Human Nature and our Innate Desire to Learn
What can we say definitively about human nature or the characteristics that humans share? French philosopher Sartre believed that humans are fundamentally free, while German philosopher Marx believed that humans are fundamentally economic. The philosophies that these thinkers have produced, existentialism and communism, have had a profound impact on how we understand ourselves, our realities and societies. In a way, what we believe to be fundamental to being human would then colour our lenses of reality. That is why the French philosopher Foucault refrained from making postulations about the nature of man - as had he viewed it as dangerous.
On the other hand, many problems arise if we do not properly understand our own being. Technology is meant to help us and improve our lives, yet it seems like the more technology we have, the busier we have become. We begin to fear the prospects of AI, and dread the possibility of losing our jobs. Technology, which was intended to help us, is now enslaving us. This is an example of how easily we get caught up in the increasing pace of life, and how little we understand ourselves in relation to the world.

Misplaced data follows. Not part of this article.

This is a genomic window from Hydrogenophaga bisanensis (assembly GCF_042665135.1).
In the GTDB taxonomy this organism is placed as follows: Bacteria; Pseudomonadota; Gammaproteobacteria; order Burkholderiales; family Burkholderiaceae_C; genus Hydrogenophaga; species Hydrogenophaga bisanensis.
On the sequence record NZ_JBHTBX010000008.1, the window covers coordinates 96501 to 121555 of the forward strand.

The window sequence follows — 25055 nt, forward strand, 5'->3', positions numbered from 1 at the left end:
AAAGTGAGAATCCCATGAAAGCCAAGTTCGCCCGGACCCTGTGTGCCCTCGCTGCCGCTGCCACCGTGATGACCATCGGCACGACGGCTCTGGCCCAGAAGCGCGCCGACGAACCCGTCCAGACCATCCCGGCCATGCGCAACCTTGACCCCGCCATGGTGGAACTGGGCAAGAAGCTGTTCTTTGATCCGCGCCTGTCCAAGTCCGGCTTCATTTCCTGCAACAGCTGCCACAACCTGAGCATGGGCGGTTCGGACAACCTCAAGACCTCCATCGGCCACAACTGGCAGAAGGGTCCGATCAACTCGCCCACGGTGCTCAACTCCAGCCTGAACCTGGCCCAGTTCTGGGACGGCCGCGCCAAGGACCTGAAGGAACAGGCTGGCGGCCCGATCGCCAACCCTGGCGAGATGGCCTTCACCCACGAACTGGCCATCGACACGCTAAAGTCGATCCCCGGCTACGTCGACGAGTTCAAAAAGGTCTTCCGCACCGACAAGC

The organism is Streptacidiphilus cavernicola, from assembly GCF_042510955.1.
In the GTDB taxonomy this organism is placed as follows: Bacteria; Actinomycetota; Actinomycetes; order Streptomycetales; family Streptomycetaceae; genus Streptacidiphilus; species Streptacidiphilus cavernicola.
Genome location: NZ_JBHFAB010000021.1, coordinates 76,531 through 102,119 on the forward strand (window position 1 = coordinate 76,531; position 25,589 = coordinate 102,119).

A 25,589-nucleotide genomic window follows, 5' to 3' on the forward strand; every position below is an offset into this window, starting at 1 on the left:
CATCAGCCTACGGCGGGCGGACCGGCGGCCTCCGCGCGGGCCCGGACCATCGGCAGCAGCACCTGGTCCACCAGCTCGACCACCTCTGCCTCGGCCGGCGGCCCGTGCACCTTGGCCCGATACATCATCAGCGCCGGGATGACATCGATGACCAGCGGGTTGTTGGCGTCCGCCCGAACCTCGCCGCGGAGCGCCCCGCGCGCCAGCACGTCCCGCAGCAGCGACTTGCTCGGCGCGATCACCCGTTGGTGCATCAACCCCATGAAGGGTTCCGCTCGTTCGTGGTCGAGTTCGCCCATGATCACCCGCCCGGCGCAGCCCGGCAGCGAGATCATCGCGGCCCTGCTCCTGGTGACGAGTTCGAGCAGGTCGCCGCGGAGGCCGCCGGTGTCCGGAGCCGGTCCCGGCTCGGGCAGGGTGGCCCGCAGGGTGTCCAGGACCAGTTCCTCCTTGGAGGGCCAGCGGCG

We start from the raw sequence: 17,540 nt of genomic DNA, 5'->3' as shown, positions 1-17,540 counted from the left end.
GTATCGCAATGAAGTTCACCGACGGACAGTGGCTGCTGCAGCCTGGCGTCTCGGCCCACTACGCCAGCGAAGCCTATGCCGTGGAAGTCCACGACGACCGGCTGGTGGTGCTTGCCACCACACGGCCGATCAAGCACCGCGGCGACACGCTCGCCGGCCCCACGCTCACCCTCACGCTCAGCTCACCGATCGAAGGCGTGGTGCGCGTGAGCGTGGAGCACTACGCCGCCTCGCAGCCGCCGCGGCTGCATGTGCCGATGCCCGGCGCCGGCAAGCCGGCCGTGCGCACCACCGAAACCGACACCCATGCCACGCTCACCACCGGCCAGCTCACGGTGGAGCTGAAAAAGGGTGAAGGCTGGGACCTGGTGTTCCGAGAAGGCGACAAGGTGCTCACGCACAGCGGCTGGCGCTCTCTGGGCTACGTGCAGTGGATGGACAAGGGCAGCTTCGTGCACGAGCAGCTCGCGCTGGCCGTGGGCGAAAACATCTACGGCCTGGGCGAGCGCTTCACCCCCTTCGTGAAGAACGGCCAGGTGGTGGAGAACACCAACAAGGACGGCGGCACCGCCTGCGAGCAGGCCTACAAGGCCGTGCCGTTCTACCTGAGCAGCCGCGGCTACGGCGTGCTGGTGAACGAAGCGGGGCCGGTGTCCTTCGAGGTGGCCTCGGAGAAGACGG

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At the same time, this process should not be a strictly theoretical one. As seen from the other thinkers, how we view ourselves can have very practical consequences. This thinking should not be done just by philosophers and academics, but everyone. If we think that to be human is to be jealous, to be evil, or to be corrupt, then we are more likely to subject ourselves to this nature and truly become just that.
An interesting point is our relation to truth. It is easy to say things like “no one likes to hear the truth” or “humans are lazy”, but the only simple and whole truth is that the truth is rarely simple and never whole. Truth is a form of uncovering. It is a lens of focus, and by focusing on one truth you necessarily obscure others. We obviously value truth as a species, building on science and maths, orientating our daily lives towards what we believe to be true.
The desire to learn is part of being human. Statements about human nature are reflexive and hermeneutic, which means that the answers affect the process of questioning and the questioners themselves. Humans have a fundamental desire to learn but which has been stifled and warped by social emphasis, laws and policies, and formal education. As humans, we should believe in our innate desire to learn. These beliefs about what it means to be human and the quest to understand our place in relation to our environment will shape our reality itself. Hopefully, if we choose to believe that we desire to learn, then we will become just that.